Click image for larger version.
After the last week or so of watching Washington shenanigans, I felt like I needed the kind of cool slap in the face only the sea could give – and not wanting to get wet, I settled for a telephoto image of same as the ocean waves slapped the rocks of the causeway. 😉
Ahhh – but this was a refreshing morning – the same one that concluded with the Green Heron perched the phone wire. It began with several shorebirds flitting from rock-to-rock on the bay side of the causeway. Took some study of “The Sibley Guide to Birds,” but I think I have them sorted out taking into account this is August and so breeding plumage is mostly there and there are a lot of “teenagers” around.
This handsome guy looks to me like a juvenile Sanderling - though of course it could be guy or girl. And the blur in the foreground? Well, it's a blur, but judging from the amount of white I'd guess another Sanderling. (Click to enlarge.) Paul C', who know's his biords far better than I, comments: "A single Semipalmated Sandpiper – Can’t see the black legs, but the overall grayer tones (compared to the next two birds), the pale face, the straight bill, the lack of dingy brown, the wing tips NOT protruding beyond the tail all point to this. "
These two I feel more confident about - but I'm still new to this game, so feel free to correct me. I would say the one on the left is an adult female Sanderling in breeding plumage. And the one on the right. Well, click it to enlarge, then take a close look at the beak. I believe it's a juvenile Dunlin. WRONG on both counts - Paul C. sets the record straight with this comment:"The two together are the same species… Least Sandpipers. Hard to tell size with no other species to compare to, but the yellow legs, dingy brown, attenuated and droopy bill are key characteristics." I'm learning and this helps.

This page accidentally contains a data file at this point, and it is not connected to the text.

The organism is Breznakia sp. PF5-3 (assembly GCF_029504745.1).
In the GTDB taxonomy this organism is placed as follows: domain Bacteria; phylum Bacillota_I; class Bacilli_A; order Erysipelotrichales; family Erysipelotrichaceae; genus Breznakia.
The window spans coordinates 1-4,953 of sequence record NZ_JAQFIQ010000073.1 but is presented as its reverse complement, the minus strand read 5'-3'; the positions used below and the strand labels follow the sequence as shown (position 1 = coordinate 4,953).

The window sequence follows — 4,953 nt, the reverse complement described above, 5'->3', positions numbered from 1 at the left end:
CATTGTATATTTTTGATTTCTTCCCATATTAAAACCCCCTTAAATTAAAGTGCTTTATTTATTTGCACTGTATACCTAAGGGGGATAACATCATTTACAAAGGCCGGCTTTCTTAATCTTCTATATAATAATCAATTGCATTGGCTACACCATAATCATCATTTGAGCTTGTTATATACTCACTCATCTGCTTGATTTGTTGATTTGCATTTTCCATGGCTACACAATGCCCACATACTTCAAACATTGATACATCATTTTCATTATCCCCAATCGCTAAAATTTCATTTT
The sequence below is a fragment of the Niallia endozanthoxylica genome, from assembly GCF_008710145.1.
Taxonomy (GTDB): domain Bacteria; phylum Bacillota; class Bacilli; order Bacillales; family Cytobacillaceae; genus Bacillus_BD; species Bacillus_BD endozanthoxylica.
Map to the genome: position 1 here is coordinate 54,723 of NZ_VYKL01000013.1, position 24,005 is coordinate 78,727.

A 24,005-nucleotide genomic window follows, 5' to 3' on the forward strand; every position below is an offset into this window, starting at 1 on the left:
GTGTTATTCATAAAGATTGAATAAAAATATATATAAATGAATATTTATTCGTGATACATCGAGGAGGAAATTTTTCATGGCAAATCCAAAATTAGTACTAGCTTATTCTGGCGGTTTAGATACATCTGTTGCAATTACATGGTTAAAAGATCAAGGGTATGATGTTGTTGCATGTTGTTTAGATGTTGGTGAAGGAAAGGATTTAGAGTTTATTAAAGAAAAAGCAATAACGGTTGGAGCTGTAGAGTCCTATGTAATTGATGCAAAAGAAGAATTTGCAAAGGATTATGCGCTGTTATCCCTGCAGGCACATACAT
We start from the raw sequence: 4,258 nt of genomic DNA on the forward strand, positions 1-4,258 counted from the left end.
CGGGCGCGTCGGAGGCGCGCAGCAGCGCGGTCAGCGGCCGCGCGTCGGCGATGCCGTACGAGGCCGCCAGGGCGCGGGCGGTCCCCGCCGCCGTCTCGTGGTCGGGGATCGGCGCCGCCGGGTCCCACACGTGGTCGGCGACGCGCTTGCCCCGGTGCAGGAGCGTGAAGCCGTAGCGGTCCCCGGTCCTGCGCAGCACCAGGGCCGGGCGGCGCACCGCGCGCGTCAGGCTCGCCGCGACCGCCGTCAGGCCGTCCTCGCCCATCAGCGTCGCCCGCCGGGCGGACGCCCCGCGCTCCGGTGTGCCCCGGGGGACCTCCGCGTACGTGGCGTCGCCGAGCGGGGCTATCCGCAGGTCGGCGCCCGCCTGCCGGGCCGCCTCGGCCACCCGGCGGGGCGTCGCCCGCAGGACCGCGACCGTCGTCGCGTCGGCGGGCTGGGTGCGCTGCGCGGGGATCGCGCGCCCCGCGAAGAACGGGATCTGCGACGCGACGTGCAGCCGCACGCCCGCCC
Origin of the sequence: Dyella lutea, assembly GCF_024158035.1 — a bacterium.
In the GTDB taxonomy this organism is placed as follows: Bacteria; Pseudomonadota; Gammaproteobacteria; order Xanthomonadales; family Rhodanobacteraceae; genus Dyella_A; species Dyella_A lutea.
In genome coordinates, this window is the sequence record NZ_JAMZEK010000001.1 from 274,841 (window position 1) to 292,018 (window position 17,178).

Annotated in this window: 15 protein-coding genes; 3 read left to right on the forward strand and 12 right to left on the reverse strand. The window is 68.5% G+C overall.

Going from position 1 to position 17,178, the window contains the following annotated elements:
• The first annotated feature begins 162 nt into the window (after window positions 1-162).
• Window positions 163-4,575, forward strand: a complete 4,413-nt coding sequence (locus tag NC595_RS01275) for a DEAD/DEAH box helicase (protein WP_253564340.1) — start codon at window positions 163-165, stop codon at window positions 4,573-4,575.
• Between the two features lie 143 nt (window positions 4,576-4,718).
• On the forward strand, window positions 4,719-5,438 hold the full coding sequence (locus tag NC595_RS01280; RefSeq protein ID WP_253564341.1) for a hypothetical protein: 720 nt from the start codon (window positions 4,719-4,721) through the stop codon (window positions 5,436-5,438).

About 15 minutes later I was on the narrow path near the towers that heads to the southeast and this little chap kept hopping around in front of me. That behavior helped me peg it as . . .
. . . an Eastern Towhee - well, a juvenile Eastern Towhee. Here Sibley let me down because it doesn't show the juvenile Eastern - it shows the juvenile "Great Plains Spotted Towhee" and says the Eastern Towhee is similar. For me the key field marks are the white corners that how in the tail feathers when it flies - barely detectable here on the ground - and the clear white patch on the dark primaries.
And then there’s the behavior – Pete Dunne says this:
A ground-foraging species that is more easily heard than seen, sticks to the thickets and when seen in the open, is rarely far from cover. Feeds slowly and methodically, with short hops, long pauses, and a two-footed, back-scratching, leaf-scattering, shuffle . . .
from “Pete Dunne’s Essential Field Guide Companion.”
My last group of birds is well known and easy to identify – the Great Black-Back Gull – but sorting out their ages is another thing. They take three years to mature.
Hmmm . . . my guess is the guy on the right with something in his beak is the only adult, breeding black-back here. The others are younger - maybe third-winter birds. My reasoning is the spot on the beaks appears black on the two on the left and the beaks are quite mottled. The one in the foreground, right - well, I'm just not sure. Hey, maybe they're all adults.? Click on the image for a larger version and see what you think. In a breeding adult the beak is yellow and the spot on it red. The eye has a red orbital ring - but I can't really detect that. As I watched them no one seemed ready to challenge the one with the food.
Oh – but I did hear their distinctive, hoarse call – I was wearing my new, inexpensive, hearing aids! Hmmm. . . sounded a bit like the crowd in Washington now that I think of it – but probably made more sense – at least to other gulls. 😉